This is where things can go awry if you let em. To me, the most helpful advice for keeping plants healthy has been to check on them often. If you check on your plants daily or even every other day, you are much, much more likely to keep up with watering and notice any issues before they become a big problem. Make sure your plants are evenly watered and don’t look stressed. In the spring, you may only need to water once a week whereas in the summer it will likely be daily. Check the moisture level of the soil, if it’s damp, don’t water – you don’t want to drown your plants! If the soil feels dry, fill up the top water reservoir. If the soil is really dry, you may need to fill the reservoir a couple of times.
While you are watering, give the plants a quick check. Look for holes in the leaves, diseased leaves, yellowing leaves and signs of bolting. All of these conditions can be slowed or treated if caught early. If you notice anything new or out of the ordinary and you’re not sure what to do you can always:
Do a quick online search
Contact us, we’d love to help!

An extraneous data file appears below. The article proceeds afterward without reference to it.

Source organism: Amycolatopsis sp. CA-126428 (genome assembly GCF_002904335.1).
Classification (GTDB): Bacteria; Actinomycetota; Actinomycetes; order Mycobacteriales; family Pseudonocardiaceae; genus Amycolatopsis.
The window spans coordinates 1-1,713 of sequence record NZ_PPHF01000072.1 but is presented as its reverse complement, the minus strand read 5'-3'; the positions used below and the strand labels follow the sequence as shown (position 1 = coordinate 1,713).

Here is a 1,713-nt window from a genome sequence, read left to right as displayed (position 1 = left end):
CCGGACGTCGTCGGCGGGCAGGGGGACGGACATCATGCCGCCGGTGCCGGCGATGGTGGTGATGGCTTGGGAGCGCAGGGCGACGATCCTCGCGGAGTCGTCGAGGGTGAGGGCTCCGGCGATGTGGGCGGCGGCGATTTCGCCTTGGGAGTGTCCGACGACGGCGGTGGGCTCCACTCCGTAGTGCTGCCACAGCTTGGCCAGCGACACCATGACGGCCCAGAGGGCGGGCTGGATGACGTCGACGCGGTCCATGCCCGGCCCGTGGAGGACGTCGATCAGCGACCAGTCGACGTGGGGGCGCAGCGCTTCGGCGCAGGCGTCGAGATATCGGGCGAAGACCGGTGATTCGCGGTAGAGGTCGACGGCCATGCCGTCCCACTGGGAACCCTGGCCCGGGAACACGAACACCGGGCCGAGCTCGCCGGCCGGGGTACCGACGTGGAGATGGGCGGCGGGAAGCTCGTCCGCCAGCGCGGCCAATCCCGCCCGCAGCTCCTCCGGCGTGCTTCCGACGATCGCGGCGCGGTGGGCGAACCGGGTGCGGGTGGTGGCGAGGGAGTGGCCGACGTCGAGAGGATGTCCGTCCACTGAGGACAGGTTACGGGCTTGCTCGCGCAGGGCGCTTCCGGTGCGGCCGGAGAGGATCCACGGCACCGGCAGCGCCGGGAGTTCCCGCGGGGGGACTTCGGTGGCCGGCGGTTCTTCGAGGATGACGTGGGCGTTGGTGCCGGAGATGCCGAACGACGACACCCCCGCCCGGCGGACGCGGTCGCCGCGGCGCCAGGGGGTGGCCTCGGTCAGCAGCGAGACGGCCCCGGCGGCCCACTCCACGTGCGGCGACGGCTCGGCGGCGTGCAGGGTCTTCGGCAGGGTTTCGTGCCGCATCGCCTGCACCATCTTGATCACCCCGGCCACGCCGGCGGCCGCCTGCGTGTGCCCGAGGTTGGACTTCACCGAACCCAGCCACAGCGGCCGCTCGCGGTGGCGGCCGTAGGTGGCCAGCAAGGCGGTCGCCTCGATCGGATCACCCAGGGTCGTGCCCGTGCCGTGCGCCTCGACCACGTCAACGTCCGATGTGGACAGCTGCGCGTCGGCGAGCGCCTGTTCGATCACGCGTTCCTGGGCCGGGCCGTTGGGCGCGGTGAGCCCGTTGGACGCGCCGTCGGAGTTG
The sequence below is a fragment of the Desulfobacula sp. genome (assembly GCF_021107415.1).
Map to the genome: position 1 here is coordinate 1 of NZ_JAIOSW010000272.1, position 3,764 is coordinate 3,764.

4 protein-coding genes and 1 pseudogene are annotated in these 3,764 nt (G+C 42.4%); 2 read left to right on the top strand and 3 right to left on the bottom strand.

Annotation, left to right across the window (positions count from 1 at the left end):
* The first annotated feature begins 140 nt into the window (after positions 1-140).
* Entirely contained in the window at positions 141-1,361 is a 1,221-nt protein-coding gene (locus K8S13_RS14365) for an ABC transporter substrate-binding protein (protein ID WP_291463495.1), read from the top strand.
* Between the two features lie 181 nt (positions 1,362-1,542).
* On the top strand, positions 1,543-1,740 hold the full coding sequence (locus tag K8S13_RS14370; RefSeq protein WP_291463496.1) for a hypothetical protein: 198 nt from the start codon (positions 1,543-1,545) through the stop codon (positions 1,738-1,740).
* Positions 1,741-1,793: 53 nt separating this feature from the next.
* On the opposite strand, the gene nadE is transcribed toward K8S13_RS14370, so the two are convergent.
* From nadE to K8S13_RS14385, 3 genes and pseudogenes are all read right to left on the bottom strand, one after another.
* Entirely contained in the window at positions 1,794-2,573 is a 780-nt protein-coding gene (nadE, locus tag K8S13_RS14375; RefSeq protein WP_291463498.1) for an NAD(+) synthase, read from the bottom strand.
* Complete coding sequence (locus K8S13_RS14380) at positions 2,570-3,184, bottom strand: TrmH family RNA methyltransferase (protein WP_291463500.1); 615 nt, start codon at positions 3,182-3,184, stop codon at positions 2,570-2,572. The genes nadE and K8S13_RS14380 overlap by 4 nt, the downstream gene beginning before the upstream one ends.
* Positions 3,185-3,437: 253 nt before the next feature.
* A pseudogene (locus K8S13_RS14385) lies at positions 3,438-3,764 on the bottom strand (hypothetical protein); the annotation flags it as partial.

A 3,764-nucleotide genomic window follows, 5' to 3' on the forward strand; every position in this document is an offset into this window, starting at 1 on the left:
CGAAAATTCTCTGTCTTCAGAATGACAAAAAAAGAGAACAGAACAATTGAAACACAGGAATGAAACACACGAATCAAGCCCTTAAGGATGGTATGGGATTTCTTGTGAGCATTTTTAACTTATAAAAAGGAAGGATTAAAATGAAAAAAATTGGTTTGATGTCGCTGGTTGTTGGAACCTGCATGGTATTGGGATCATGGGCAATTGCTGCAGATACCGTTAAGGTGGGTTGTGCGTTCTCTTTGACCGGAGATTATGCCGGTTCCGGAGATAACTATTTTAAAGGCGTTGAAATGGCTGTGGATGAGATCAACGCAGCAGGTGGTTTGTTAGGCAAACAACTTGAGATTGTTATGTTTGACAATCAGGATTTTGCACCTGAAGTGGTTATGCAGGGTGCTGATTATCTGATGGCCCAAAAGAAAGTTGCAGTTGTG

Ask your local garden center
Contact your local Master Gardener’s Extension
Most potting mixes will last about a month or two before needing some added nutrients. You can fertilize your plants with a water soluble solution simply thru the GreenStalk’s watering system. Choose an organic fertilizer high in nitrogen (the first number in N-P-K) for leafy greens such as kale and lettuce. For fruiting plants such as tomatoes and peppers, choose an organic fertilizer with a lower amount of nitrogen to encourage blooms over green growth.
Your plants should always (until the end of their growing season) look lush and healthy. If they don’t look like they are flourishing, don’t wait to ask for help. Gardening is much more fun when you share it with others! Join our GreenStalk Gardening Facebook Group for more tips on how to grow vertically with GreenStalk.